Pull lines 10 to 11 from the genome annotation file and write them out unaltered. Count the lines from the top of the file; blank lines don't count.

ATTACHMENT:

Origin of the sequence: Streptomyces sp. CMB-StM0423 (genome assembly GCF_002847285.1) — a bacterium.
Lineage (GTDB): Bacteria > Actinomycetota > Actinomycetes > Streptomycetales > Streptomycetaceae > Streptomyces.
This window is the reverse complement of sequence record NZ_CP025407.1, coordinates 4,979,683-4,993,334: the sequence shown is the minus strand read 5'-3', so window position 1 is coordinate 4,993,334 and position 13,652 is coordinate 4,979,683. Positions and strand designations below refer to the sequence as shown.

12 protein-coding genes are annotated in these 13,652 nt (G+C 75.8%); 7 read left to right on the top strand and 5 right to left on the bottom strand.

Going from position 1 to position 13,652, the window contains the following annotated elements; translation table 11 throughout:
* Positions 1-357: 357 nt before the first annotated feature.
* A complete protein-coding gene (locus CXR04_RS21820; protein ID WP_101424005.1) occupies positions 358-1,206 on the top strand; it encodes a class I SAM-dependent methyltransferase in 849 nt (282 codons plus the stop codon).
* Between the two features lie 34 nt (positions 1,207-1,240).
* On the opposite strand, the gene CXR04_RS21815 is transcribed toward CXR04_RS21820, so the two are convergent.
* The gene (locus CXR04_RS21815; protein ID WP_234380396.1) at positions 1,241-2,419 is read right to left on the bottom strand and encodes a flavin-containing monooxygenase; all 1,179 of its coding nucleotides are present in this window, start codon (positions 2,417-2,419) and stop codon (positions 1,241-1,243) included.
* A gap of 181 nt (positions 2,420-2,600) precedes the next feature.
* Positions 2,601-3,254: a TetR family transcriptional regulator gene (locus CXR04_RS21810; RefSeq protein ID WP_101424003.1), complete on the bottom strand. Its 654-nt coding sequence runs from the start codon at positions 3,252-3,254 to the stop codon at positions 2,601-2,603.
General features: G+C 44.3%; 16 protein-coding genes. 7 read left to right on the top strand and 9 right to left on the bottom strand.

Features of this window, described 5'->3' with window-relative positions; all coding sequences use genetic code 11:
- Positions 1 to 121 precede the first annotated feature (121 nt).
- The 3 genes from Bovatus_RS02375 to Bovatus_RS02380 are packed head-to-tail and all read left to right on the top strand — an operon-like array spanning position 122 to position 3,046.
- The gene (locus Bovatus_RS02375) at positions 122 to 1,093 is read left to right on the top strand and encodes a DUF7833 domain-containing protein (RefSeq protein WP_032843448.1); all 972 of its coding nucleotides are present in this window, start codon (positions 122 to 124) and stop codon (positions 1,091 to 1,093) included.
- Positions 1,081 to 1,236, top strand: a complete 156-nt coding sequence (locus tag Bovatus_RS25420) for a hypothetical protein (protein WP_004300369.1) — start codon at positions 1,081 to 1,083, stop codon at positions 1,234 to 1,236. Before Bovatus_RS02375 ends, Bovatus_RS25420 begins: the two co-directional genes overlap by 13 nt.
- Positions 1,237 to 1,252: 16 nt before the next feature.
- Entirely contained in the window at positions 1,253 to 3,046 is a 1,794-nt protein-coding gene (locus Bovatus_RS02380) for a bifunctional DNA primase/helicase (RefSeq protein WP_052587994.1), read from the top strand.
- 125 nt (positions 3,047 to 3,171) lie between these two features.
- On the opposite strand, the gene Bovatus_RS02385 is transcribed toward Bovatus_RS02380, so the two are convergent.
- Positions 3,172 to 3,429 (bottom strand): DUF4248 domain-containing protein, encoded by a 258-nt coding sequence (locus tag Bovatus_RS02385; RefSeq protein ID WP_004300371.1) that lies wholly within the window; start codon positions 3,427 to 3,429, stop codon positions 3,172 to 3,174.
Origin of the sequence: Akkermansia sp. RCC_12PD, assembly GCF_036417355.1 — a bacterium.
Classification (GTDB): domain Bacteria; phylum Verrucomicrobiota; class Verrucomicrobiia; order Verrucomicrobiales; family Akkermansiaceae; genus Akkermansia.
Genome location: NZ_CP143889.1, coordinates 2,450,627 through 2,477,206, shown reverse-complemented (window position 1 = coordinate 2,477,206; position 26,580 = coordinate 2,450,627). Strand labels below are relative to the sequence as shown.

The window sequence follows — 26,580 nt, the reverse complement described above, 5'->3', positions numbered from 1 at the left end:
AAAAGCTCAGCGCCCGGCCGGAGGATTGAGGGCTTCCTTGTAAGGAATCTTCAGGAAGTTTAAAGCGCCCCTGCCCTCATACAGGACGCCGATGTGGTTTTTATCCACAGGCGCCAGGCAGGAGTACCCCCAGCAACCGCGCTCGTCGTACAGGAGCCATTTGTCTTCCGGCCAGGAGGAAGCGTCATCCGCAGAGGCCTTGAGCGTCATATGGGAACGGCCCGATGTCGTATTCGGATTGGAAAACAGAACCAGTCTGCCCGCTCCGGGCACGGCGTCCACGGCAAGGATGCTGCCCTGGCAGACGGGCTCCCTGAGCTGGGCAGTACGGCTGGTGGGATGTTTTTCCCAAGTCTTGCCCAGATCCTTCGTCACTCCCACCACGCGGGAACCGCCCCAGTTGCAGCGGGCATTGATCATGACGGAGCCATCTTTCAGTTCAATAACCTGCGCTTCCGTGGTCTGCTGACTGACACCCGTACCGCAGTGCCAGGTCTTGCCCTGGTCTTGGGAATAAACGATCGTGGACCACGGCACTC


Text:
* The gene (locus CXR04_RS21815; protein ID WP_234380396.1) at positions 1,241-2,419 is read right to left on the bottom strand and encodes a flavin-containing monooxygenase; all 1,179 of its coding nucleotides are present in this window, start codon (positions 2,417-2,419) and stop codon (positions 1,241-1,243) included.
* A gap of 181 nt (positions 2,420-2,600) precedes the next feature.